Despite our recent spate of posts extolling the many and varied benefits of heavy resistance training, I’ve actually been moving away from the weight room for a couple reasons. Foremost is my desire to stay active and as injury-free as possible. While I still wholeheartedly endorse and believe in lifting hard and lifting heavy, at my age I’m starting to realize that the potential for injury – at least for me, personally – is too great to risk spending three days lifting heavy things on a weekly basis. At this point in my life, my motivation is simply different. I’m not really interested in pushing myself to the limit, let alone past the limit (realistically, those days are behind me); I’m instead focusing on maintaining my current performance. It’s almost a Buddhist thing where I’m content with my strength and my body (and have been for a long time now), rather than dissatisfied and constantly striving for more. I also Grok (or “own”) the notion that my diet dictates 80% of my body composition, so I really don’t have to work so hard to maintain muscle mass, strength, power, body fat etc. I’ve touched on this in the past, but a recent email from reader Griffin made me realize a substantial post was in order.
Symmetry is a beautiful thing. It seems to be nature’s preferred state, at least in the structure of organisms: two eyes for stereoscopic vision (the better to hunt you with), two legs of equal length for injury-free traversal of the environment, two hands, two arms. For all intents and purposes, the two sides of the body are approximate mirror images of each other, with corresponding muscles and ligaments and tendons. Our anatomical symmetry is obviously a product of evolution, because a balanced body simply works better. Kids born with right legs an inch or two shorter than the left are more prone to injury, just as cars with bigger wheels on the left will be more prone to disrepair. Objective human beauty is determined by symmetry of the facial structure, as if we’re innately drawn to balance. A balanced body structure, too, is objectively attractive, because it connotes strength and competence in matters of survival (war, hunting, protection). It becomes clear that if symmetry weren’t important for survival in this environment, it wouldn’t have been selected for, we wouldn’t be drawn to it, and plants and animals would have assumed entirely different forms. Maybe we’d be amorphous blobs just kind of oozing around (as opposed to the amorphous blobs with legs and arms that presently populate our planet).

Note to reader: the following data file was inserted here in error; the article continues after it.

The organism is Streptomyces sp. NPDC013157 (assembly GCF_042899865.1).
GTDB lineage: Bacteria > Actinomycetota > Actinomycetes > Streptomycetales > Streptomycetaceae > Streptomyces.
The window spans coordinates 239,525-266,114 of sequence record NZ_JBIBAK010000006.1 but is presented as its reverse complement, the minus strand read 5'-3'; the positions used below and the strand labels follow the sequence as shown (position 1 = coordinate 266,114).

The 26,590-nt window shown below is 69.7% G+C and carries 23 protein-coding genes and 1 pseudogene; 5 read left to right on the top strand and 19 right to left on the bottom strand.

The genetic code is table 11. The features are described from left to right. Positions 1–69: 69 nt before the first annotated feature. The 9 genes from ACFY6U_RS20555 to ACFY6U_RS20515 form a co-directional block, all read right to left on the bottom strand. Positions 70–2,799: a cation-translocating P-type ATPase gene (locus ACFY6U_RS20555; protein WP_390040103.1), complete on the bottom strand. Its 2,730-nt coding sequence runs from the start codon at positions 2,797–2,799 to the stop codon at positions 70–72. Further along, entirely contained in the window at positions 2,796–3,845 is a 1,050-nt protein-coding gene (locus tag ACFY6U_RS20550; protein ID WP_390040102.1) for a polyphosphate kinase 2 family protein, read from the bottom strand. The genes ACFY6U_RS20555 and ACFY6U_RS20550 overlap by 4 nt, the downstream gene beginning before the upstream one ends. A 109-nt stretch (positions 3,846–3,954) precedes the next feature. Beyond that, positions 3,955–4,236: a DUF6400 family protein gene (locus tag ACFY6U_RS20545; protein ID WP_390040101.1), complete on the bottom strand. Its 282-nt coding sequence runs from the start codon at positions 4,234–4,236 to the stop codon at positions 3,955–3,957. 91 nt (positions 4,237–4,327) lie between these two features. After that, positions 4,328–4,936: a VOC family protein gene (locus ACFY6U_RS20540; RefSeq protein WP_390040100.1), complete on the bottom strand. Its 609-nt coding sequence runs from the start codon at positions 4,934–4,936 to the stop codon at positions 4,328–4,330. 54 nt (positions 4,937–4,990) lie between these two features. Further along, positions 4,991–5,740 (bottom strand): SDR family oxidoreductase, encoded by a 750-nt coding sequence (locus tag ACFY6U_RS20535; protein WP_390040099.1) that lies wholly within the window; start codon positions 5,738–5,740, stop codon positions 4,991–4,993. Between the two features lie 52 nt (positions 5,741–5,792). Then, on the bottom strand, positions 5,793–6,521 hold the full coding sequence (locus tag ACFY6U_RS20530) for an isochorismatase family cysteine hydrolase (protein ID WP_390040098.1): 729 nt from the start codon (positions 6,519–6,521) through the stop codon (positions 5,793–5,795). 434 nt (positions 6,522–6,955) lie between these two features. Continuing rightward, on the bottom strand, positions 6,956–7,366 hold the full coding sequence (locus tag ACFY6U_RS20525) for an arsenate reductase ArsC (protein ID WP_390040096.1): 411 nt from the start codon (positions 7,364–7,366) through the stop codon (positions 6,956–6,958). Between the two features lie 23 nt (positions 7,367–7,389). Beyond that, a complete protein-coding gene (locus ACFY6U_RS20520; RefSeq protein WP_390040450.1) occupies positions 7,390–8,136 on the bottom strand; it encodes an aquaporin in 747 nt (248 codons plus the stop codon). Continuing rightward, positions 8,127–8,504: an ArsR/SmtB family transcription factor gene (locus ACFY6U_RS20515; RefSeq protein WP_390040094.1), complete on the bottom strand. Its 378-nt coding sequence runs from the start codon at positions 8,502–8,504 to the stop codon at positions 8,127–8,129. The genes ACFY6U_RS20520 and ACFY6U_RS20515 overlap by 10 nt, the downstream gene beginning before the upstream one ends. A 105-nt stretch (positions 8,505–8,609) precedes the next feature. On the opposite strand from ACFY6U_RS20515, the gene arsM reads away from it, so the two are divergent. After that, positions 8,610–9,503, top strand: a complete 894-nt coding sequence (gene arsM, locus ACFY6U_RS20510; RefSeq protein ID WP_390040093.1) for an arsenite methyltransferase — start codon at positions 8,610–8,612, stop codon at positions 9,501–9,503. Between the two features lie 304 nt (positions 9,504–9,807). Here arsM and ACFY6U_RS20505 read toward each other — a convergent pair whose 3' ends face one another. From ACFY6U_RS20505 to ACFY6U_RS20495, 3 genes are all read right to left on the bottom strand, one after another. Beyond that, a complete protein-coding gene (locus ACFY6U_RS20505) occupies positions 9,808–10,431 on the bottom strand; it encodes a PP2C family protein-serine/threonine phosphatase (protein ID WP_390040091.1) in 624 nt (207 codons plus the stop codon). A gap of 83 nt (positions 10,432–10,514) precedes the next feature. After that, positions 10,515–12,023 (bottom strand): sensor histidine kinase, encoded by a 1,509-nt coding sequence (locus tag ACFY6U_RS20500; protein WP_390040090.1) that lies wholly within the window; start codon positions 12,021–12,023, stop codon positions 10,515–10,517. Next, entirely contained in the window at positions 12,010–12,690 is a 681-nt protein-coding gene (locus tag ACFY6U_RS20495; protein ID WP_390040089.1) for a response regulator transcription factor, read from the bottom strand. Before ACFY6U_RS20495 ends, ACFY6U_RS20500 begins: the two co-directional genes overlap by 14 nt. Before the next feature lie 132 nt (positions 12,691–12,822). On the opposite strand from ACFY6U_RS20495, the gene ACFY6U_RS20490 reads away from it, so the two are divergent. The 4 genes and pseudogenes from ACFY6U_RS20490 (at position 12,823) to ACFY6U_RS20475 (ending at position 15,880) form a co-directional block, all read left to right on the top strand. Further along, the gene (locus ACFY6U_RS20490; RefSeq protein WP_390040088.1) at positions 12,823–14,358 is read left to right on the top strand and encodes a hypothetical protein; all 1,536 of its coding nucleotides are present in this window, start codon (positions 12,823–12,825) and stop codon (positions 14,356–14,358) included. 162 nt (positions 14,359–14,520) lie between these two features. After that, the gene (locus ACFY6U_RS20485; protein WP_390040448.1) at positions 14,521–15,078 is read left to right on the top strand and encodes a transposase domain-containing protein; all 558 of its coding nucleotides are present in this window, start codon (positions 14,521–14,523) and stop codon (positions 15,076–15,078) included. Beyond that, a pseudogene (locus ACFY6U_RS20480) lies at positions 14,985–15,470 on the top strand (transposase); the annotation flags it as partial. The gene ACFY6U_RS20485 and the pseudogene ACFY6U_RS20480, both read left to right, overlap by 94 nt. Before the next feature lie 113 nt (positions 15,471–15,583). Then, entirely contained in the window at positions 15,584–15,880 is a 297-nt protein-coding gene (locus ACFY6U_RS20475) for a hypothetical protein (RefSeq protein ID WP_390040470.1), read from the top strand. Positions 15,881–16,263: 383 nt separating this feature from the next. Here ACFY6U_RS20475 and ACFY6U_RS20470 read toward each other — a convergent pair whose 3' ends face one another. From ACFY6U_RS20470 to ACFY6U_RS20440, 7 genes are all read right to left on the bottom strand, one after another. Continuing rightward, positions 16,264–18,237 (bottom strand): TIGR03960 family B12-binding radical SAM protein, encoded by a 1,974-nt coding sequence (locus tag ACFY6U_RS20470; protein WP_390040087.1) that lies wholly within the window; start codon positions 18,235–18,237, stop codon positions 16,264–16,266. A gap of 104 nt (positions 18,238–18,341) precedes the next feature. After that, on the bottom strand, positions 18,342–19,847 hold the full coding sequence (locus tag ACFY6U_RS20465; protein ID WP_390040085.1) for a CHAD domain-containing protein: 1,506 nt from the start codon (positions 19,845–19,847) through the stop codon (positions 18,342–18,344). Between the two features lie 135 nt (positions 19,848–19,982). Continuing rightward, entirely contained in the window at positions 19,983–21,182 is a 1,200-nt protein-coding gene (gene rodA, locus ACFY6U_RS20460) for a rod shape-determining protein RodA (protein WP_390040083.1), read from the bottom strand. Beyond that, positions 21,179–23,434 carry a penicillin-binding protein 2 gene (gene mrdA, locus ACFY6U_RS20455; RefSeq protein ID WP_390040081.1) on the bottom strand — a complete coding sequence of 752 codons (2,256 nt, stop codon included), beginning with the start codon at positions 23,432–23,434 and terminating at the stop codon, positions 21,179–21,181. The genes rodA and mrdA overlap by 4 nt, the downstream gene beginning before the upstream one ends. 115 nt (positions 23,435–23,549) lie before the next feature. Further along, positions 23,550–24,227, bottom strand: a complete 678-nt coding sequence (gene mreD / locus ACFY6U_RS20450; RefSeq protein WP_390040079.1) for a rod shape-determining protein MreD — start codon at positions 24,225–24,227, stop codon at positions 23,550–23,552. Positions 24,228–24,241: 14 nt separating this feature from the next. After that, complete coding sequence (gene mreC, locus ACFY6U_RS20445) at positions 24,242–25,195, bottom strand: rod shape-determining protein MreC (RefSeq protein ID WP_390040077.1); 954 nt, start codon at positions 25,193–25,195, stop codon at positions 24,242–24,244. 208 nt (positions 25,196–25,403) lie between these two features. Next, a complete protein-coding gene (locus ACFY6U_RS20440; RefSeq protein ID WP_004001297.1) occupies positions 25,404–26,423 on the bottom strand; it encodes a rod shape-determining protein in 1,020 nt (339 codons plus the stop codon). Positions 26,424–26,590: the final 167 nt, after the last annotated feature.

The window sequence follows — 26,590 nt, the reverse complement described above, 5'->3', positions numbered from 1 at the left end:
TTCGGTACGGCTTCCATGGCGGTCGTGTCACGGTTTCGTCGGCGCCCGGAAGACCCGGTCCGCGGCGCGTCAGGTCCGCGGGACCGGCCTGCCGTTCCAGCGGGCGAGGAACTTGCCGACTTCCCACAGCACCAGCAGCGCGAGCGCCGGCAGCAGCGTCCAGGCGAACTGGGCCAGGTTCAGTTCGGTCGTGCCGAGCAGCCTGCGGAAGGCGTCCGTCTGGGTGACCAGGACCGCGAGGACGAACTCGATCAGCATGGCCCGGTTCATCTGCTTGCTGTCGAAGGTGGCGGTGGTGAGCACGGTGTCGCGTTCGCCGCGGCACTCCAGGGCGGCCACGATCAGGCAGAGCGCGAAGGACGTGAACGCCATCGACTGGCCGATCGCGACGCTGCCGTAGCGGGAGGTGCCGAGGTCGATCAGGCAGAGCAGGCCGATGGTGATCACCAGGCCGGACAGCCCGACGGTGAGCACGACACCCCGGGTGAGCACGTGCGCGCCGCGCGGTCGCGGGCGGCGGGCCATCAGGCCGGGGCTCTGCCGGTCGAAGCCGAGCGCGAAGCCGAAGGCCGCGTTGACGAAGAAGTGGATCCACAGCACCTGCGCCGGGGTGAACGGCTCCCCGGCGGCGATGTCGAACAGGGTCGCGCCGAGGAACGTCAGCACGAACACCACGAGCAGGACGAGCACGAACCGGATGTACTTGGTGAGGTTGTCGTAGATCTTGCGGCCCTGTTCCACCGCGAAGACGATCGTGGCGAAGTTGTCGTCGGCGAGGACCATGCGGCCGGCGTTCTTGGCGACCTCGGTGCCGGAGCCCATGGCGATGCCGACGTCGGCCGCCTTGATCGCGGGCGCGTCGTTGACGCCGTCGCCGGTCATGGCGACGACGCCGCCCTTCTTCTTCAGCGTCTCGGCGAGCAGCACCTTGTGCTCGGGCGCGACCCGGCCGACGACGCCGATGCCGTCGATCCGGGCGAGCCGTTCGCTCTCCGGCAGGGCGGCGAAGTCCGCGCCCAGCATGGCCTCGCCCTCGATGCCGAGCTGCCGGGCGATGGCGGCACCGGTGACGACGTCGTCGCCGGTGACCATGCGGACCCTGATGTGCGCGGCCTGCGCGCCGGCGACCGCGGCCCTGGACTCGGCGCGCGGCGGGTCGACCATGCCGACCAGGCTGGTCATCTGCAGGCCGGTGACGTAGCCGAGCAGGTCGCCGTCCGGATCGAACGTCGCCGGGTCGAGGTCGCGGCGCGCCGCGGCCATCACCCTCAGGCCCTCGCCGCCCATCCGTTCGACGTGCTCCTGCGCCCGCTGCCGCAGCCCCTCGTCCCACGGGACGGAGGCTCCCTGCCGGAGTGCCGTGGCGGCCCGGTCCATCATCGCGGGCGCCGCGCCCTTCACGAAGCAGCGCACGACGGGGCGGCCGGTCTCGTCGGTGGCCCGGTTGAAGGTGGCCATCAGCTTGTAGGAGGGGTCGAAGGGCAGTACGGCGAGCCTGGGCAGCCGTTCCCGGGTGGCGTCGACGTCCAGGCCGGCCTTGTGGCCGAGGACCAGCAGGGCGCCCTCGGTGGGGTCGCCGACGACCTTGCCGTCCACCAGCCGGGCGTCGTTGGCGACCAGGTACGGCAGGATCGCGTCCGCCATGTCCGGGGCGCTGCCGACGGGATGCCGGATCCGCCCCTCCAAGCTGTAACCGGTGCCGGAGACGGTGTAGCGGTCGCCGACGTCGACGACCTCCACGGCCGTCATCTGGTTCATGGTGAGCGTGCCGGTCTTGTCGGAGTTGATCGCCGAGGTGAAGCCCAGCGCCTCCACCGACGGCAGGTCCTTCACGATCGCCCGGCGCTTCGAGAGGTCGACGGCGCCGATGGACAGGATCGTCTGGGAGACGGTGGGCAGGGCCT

As part of our ongoing Primal Blueprint Fitness Video Contest reader Peter Nathan submitted his interpretation of Primal Blueprint bodyweight exercises (the current theme). He is in the running for a cash and prize package worth $400 and has a one in four shot of winning. If you’d like to be featured on Mark’s Daily Apple for a chance to win Primal gear read the Primal Blueprint contest details and submit your video (fitness or recipe), real life Primal story or Primal recipe soon!
Check back tomorrow for a Worker Bee culinary creation of a reader’s Primal recipe submitted as part of the Primal Blueprint Cookbook Contest (current theme: A Primal Breakfast).
If you’re interested in a low-cost, no-hassle piece of homemade training equipment, look no further than a heavy rope. Not a jump rope (although that’s a worthy ally, too); just a thick, unwieldy rope, a confederation of fibers woven together to form a cordon to be used for strange and unconventional workouts (my favorite kind). Your rope should be around fifty feet long and two inches thick. It should be a manila rope, which is a hardy, durable variety typically used in boating. Manila rope is also especially heavy – a distinct advantage when you’re trying to get the best workout possible. Hardware stores should carry manila rope in various lengths and widths. If two inches in diameter is too much, go for 1.5” instead.
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